Interview: Ellie Ramsden & Carly Tyrell

This weekend, Behind the Beat opens in Brighton. It’s our latest exhibition, curated in partnership with Ali Tollervey and printed and hosted by Spectrum Photographic, and attempts to trace a lineage between a number of subcultures in the UK, from the Ted gangs of the 50’s right up to the Grime scene today. We have some incredible photographers exhibiting, as well as images, memorabilia and audio submitted by the public and a big day of talks on Sat May 13th.

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Every weekend in May, 10am to 6pm.  Spectrum, 42 Frederick Place, Brighton. 

Launch afternoon of talks on Sat 13th May, 1pm to 5pm.

Free Entry. MORE INFO

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In our research for the show we found, as is often the case, that the balance of representation between men and women both photographing the scenes and being photographed, was not totally equal. There are of course some incredible women who have documented a number of youth cultures down the years (Elaine Constantine, Olivia Rose, Karen Knorr, etc etc), but things could always improve. Here, we speak to two photographers currently studying Editorial and Advertising Photography BA (hons) at the University of Gloucestershire, who have turned their focus to the female presence in two different contemporary scenes – Grime and Hardcore. Ladies and Gents, Ellie Ramsden and Carly Tyrell…

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Ellie Ramsden

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Carly Tyrell

Where did your interest in this scene begin?

Carly Tyrell – One of my friends in school was in a hardcore band and asked if I wanted to go with her at a show they were playing in our local town so I did. I couldn’t believe what I was witnessing at first, people were kicking and punching each other, but I have always loved heavy music and this sort of violence was a way of relief without seriously harming others. The people were really welcoming and friendly. When I started going to shows further away, such as in Cardiff, I felt like I was part of something bigger and was getting a lot of photography work from it. Bands were asking me to photograph them and people in the crowd were posting my images I got of them. This soon became a passion of mine.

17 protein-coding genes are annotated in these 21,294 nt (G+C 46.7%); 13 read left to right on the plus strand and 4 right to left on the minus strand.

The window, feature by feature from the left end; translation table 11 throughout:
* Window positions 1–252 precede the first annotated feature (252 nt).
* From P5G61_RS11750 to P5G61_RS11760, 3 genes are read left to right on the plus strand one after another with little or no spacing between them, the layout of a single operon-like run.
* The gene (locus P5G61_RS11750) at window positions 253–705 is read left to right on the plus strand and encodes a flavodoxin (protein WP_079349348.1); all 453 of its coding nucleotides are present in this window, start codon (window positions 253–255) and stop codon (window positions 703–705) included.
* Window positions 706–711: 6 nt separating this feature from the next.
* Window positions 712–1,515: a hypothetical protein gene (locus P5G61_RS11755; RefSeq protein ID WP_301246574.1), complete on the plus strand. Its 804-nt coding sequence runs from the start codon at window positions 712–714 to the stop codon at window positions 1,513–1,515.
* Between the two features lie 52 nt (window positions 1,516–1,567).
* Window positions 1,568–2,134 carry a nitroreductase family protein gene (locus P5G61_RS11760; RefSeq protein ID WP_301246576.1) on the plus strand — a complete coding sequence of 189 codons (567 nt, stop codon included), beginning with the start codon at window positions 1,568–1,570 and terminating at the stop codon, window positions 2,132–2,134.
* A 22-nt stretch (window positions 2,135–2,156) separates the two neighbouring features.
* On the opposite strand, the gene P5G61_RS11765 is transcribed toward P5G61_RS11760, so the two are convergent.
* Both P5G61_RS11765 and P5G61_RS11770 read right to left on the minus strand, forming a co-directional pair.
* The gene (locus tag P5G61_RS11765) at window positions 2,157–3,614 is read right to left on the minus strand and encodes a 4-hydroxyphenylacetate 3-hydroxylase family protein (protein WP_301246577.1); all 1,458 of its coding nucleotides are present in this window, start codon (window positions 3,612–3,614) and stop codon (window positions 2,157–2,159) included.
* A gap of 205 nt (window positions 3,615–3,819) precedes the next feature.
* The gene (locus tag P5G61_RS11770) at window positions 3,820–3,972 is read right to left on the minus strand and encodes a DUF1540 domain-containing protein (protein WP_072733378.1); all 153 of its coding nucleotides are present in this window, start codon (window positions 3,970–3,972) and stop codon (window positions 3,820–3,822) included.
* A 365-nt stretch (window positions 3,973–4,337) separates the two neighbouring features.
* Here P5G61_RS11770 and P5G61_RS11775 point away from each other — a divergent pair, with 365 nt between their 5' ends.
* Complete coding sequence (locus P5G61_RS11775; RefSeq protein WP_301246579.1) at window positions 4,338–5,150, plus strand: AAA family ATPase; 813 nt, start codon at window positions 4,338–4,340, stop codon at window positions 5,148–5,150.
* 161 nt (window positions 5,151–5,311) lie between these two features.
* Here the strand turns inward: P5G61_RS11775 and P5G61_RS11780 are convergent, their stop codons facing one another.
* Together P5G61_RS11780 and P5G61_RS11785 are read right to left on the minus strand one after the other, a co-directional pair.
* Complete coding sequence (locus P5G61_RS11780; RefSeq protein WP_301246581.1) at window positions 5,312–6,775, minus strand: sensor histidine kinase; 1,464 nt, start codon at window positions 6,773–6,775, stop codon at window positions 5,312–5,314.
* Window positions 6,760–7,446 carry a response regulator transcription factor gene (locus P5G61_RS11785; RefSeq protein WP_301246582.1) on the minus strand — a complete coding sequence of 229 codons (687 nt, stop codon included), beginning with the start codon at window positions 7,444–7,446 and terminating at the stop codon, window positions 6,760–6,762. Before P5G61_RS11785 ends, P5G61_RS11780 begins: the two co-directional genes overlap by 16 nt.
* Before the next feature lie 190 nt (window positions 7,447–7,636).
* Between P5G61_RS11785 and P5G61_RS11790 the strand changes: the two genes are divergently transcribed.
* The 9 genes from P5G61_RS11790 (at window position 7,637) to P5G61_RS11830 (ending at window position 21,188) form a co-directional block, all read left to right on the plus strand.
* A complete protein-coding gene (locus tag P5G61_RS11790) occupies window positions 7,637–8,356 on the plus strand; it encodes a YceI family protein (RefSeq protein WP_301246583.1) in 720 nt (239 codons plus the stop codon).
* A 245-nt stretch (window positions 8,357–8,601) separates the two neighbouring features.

I only went to a few local hardcore shows before I decided to buy a camera and photograph what was going on. At the first ever hardcore show I went to there was a guy with his camera taking photos of each band playing and I remember seeing this guy and wanting to do what he did.

Ellie Ramsden – I’ve been listening to Grime for the last 10 years. Growing up in South East London there was a lot of it around. There’s something about listening to music that is being made where you live, you can see and understand the things they talk about in their lyrics, and you can relate to what they’re saying. It wasn’t guys talking about how much money and girls they have, it was about growing up in London, getting into trouble, personal accounts and experiences.

There was something about this type of English rap that intrigued me, but I couldn’t quite put my finger on it. Some of the lyrics are clever and can make you laugh, but you’ve got to be quick to catch them. I started to listen to more and more Grime and shared it with my friends. We used to Bluetooth each other the latest songs so we could play the tracks from our phones. We saw Tinie Tempah in Deptford for £5 when we were 14, now he’s had countless number ones and headlines for shows: how times have changed.

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Carly Tyrell

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Ellie Ramsden

One of the things that’s been interesting about researching this exhibition is where these scenes begin, the ethos, politics and impetus amongst those involved… Do you see any similarities between Hardcore and Grime and the scenes that have gone before it?